Tag Info

New answers tagged

2

Like the other answers here say, there's really no age limit for people to be out on the street, and as the night wears on on it gets so hectic and full of people that Times Square, the busiest, most crowded block in NYC becomes literally un-walkable! So there's no age requirement for just "standing on Times Square" but I wouldn't be surprised if ...


5

For just watching the ball drop and the festivities taking place in Times Square from within Times Square there is no age minimum. You just show up and go through all the police barricades to the "pen" where they put you. You cannot leave and return to the same place, if you leave you have to go to the latest "pen" the police set up. It's quite chaotic ...


12

It very much depends where you want to be for the drop. Supernova hosts a party which is technically in Times Square, just high up, and ages 18+ may attend, or 16+ with an adult. The Times Square Family Pass lets a family of any ages, although drinks will differ depending on age. Also you'd need to be with your family, presumably. The Wikihow article also ...


10

UK National Rail Conditions of Carriage Restrictions Any Train Company may refuse to accept an item of luggage, an article, an animal or a cycle, even though it meets the requirements set out in Condition 47 and 48 and Appendix B, if, in the opinion of its staff: (a) it may cause injury, inconvenience or a nuisance or it may cause ...


3

Places like that you change in your room and wear a bathrobe or shirt or sarong or just simply wrap your towel around you. Do the same when you head back to your room, though drying off a bit before leaving the pool area is a polite thing to do ;-)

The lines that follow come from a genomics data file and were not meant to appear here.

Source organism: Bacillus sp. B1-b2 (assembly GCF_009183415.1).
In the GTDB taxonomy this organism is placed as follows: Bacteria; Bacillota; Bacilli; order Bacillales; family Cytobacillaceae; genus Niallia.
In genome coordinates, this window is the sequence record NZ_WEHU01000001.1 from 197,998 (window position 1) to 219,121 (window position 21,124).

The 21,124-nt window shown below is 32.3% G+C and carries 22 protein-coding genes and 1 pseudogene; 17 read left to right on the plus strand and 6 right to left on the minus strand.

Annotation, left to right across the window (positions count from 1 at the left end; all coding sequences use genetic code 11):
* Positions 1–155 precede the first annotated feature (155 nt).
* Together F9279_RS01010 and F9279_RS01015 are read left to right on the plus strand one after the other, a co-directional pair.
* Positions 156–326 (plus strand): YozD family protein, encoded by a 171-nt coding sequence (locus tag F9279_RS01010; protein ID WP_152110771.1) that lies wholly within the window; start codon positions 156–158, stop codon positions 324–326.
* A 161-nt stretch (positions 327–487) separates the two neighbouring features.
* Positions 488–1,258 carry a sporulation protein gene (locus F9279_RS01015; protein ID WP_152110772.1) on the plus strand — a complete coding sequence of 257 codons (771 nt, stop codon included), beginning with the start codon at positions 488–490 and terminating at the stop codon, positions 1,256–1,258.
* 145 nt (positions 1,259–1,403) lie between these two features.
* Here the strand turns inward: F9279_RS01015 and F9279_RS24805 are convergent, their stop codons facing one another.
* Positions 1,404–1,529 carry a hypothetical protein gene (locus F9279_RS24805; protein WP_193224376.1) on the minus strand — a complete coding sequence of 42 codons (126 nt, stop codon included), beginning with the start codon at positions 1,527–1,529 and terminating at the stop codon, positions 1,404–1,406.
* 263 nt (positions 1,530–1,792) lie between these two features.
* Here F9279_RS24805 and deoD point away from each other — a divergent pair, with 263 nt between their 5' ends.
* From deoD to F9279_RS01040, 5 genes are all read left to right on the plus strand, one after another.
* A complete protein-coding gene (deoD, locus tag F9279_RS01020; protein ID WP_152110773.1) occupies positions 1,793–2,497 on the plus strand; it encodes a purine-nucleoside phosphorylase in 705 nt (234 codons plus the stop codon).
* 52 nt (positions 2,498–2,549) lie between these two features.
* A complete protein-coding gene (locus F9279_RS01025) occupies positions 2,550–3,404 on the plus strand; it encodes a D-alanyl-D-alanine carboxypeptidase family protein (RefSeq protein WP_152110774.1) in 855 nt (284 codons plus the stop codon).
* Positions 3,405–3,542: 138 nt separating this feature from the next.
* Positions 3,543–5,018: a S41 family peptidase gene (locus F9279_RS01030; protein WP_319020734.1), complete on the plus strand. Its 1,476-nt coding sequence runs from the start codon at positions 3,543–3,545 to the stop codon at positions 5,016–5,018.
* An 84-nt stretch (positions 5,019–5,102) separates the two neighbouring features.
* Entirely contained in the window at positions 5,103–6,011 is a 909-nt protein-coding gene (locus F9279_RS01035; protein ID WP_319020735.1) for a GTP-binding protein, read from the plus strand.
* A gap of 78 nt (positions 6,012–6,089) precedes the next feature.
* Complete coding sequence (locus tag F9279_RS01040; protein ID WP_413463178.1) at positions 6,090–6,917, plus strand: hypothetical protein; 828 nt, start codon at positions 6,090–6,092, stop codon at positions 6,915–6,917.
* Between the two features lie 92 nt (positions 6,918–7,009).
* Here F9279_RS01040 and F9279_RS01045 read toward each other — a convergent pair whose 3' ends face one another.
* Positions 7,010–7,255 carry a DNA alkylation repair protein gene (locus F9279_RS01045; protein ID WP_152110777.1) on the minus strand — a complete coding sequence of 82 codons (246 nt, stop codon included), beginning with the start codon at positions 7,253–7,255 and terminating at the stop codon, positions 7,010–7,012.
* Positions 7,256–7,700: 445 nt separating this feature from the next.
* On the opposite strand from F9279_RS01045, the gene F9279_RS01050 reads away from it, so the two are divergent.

3

Hopefully these will help you. Flying is by far the safest way to get around, so you should try to calm yourself and enjoy the experience! Airbus A320: Wifi - yes, above 10,000 ft. Power socket - No. CRJ 700: WiFi - No Power socket - No Q400: WiFi - No Power socket - No 737-900: WiFi - No Power socket - Yes (but its shared) For cell phones, ...


1

Well, if the airlines change their policies, remove restrictions and make the tickets transferable, this would create a whole new market niche for resellers. If this happen there would be many complications related to liability of the resellers, quality guarantees, safety rules and more. It would be virtually impossible for the airlines to operate within the ...


3

It is impossible for anyone to accurately answer the question without seeing your mother. The rules are based on how well she fits in the seat in question and whether the seat belt fits her. United rules are spelled out on: http://www.united.com/web/en-US/content/travel/specialneeds/customersize/default.aspx But the two biggest factors, can she fit into ...


4

Airlines aren't just in the business of selling "tickets" to seats. They are selling tickets to seats on different days. It's the "different days's" part that means that the same seat will sell for a lower price "in advance" and a higher price closer to the flight date. If you could re-sell the ticket to a friend, you could (theoretically) get the advantage ...


3

https://www.gov.uk/duty-free-goods/arrivals-from-outside-the-eu You can bring in goods worth up to £390 duty-free.


2

I realize there's already an accepted answer about "yield management" but, while their price discrimination strategy certainly exacerbates their rationale, I think that misses the point. I think the bigger reason is quite simply that they can get away with it. Let me expand on that. When most people book an airline ticket it's because they're planning to ...


1

Another reason might be that airlines tend to overbook planes, if they can. They expect a certain percentage of passengers to cancel their flight and want to prevent empty seats. If everyone found a replacement, there would not be enough seats on the plane for everyone!